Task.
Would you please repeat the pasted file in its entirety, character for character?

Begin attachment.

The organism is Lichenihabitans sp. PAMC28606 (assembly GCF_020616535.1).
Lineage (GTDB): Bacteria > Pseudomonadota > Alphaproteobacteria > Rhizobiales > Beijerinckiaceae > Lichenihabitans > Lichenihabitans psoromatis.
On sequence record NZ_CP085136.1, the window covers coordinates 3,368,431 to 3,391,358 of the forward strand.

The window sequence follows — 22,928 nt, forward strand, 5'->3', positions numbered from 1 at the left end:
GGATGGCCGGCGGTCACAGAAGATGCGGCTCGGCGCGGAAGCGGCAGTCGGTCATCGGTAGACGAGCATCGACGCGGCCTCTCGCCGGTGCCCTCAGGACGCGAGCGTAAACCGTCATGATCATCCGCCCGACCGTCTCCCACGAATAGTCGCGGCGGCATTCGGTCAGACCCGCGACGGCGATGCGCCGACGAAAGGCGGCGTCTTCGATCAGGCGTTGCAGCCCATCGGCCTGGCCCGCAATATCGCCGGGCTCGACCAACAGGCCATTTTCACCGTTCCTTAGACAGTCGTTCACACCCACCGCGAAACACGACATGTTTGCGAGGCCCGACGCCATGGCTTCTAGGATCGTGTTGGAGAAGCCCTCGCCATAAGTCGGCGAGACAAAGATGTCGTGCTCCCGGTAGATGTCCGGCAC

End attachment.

The organism is Lichenihabitans sp. PAMC28606 (assembly GCF_020616535.1).
Lineage (GTDB): Bacteria > Pseudomonadota > Alphaproteobacteria > Rhizobiales > Beijerinckiaceae > Lichenihabitans > Lichenihabitans psoromatis.
On sequence record NZ_CP085136.1, the window covers coordinates 3,368,431 to 3,391,358 of the forward strand.

The window sequence follows — 22,928 nt, forward strand, 5'->3', positions numbered from 1 at the left end:
GGATGGCCGGCGGTCACAGAAGATGCGGCTCGGCGCGGAAGCGGCAGTCGGTCATCGGTAGACGAGCATCGACGCGGCCTCTCGCCGGTGCCCTCAGGACGCGAGCGTAAACCGTCATGATCATCCGCCCGACCGTCTCCCACGAATAGTCGCGGCGGCATTCGGTCAGACCCGCGACGGCGATGCGCCGACGAAAGGCGGCGTCTTCGATCAGGCGTTGCAGCCCATCGGCCTGGCCCGCAATATCGCCGGGCTCGACCAACAGGCCATTTTCACCGTTCCTTAGACAGTCGTTCACACCCACCGCGAAACACGACATGTTTGCGAGGCCCGACGCCATGGCTTCTAGGATCGTGTTGGAGAAGCCCTCGCCATAAGTCGGCGAGACAAAGATGTCGTGCTCCCGGTAGATGTCCGGCAC